Blocklancer is a blockchain-based platform designed to change the way the freelancing industry works. Read our Blocklancer review today to find out more.
What is Blocklancer?
Blocklancer is a distributed autonomous job market, or DAJ, built on the Ethereum blockchain. The platform aims to be a completely self-regulatory platform for finding jobs and completing projects. Overall, Blocklancer wants to change the way freelancing works – both for customers and for freelancers.
In fact, Blocklancer claims to solve “all problems of current freelancer platforms”. It ensures 100% guaranteed payments, for example, and fair and automated dispute settling. It also advertises low fees, no censorship, and all of the benefits we associate with blockchain technology – like an immutable, transparent ledger of transactions.
Blocklancer is preparing for its ICO in August 2017, when it will release Lancer tokens (LCN) representing shares in the company.
Overall, Blocklancer wants to bring blockchain-based disruption to an industry that sorely needs it. Today, the online freelancing industry – led by giants like Freelancer.com and Upwork.com – is riddled with excessive fees. Upwork charges freelancers fees of 20%, for example, along with a 3% fee for employers. In comparison, Blocklancer plans to charge just one single fee: a 3% fee for freelancers.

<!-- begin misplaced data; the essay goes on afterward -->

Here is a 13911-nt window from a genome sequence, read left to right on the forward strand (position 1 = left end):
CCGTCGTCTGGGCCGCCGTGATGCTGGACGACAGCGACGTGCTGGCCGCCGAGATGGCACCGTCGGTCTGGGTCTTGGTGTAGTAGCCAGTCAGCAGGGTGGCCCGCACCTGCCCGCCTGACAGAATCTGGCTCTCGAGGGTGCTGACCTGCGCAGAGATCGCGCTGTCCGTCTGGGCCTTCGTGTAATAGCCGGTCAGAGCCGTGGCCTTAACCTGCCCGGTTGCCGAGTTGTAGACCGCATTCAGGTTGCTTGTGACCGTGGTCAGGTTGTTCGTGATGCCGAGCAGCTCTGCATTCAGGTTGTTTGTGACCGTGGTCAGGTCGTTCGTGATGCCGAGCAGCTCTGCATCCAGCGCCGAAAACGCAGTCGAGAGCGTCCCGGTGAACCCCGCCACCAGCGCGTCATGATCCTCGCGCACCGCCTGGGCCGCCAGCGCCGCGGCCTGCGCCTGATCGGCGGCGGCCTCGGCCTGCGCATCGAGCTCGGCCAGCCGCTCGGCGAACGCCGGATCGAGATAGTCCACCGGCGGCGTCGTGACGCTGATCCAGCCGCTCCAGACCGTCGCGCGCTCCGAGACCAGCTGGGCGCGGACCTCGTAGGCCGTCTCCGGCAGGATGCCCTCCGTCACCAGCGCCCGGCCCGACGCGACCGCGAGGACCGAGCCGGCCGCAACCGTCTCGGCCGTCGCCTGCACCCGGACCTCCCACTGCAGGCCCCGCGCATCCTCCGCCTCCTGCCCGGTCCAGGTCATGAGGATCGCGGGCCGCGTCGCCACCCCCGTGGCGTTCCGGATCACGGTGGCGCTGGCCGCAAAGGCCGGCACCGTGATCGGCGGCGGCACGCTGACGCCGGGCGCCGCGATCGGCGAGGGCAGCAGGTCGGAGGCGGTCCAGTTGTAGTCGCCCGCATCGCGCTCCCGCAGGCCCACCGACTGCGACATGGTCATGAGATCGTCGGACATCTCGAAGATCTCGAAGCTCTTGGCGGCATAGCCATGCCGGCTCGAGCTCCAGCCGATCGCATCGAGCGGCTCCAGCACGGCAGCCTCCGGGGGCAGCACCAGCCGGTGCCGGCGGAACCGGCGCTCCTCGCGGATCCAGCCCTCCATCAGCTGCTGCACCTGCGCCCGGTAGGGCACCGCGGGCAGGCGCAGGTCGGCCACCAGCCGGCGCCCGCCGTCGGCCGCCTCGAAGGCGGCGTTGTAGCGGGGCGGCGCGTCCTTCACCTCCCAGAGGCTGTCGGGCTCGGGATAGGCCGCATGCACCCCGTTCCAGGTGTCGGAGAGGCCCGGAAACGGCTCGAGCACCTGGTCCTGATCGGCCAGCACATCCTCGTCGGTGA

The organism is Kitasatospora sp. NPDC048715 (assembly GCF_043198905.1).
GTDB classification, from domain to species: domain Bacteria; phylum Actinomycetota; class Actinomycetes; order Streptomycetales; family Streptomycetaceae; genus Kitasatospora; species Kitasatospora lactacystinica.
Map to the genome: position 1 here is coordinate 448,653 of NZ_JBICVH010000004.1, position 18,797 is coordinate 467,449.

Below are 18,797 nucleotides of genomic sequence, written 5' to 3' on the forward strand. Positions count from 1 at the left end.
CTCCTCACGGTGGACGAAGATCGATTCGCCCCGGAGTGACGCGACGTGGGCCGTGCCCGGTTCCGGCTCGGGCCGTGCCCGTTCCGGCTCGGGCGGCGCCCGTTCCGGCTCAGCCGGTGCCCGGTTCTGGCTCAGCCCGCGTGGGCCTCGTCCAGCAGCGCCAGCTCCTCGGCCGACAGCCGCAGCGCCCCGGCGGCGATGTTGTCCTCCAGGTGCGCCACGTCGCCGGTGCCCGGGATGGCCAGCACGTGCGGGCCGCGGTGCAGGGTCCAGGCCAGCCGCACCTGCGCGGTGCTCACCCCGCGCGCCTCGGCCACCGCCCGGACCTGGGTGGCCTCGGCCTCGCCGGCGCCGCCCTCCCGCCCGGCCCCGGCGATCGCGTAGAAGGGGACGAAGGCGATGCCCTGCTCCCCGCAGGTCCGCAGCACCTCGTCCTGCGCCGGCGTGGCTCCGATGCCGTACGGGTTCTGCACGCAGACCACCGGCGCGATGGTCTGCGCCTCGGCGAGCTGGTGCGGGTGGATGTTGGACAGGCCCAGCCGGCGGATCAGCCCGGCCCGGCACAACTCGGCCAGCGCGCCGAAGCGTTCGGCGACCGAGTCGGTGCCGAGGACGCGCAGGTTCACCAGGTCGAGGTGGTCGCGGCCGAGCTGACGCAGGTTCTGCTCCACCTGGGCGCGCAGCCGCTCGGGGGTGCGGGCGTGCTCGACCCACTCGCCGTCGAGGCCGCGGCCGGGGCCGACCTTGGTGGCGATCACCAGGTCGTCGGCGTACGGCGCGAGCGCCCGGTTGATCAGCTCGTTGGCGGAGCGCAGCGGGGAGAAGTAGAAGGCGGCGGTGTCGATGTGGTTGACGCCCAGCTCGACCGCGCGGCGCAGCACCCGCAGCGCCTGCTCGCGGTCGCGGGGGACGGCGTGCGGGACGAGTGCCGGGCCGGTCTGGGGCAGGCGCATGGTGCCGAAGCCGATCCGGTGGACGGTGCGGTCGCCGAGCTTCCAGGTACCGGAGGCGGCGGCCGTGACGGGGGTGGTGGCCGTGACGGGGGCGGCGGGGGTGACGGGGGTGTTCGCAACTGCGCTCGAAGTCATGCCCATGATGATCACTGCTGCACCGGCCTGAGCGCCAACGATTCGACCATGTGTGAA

How Does Blocklancer Work?
Overall, Blocklancer is a freelancing platform built on the blockchain. It’s a distributed autonomous job market that’s designed to be self-regulatory while providing a safe, secure, and efficient environment in which employers and freelancers can operate.
Freelancers can find jobs easily – even if they have no blockchain experience. Freelancers are able to search for jobs on the platform, or build their reputation as a freelancer and get contacted directly by customers requesting your expertise. The platform is designed to be simple and easy-to-use, regardless of your technical experience or blockchain knowledge.
Meanwhile, employers can easily create a job offer on the Blocklancer platform, then wait for freelancers to accept the offer. Or, employers can contact trustworthy freelancers directly.
What Problems Does Blocklancer Seek to Solve?
Today’s freelancing industry is filled with problems. Some of the problems include:
- Fake reviews
- Getting paid for work reliably
- Uncontrollable influence of central authority figures
Blocklancer plans to solve all of these problems by building a feature-rich, easy-to-use system on the blockchain.
Blocklancer advertises all of the following features:
With Blocklancer, you only have to pay if you are 100% satisfied with the work, or if certain milestones are reached. In the case of a dispute, token holders will decide. This means you’ll never encounter unilateral decisions by a biased authority and unfair money loss – say, when PayPal always sides with buyers and leaves sellers out to dry.
Fair and Automated Dispute Settlement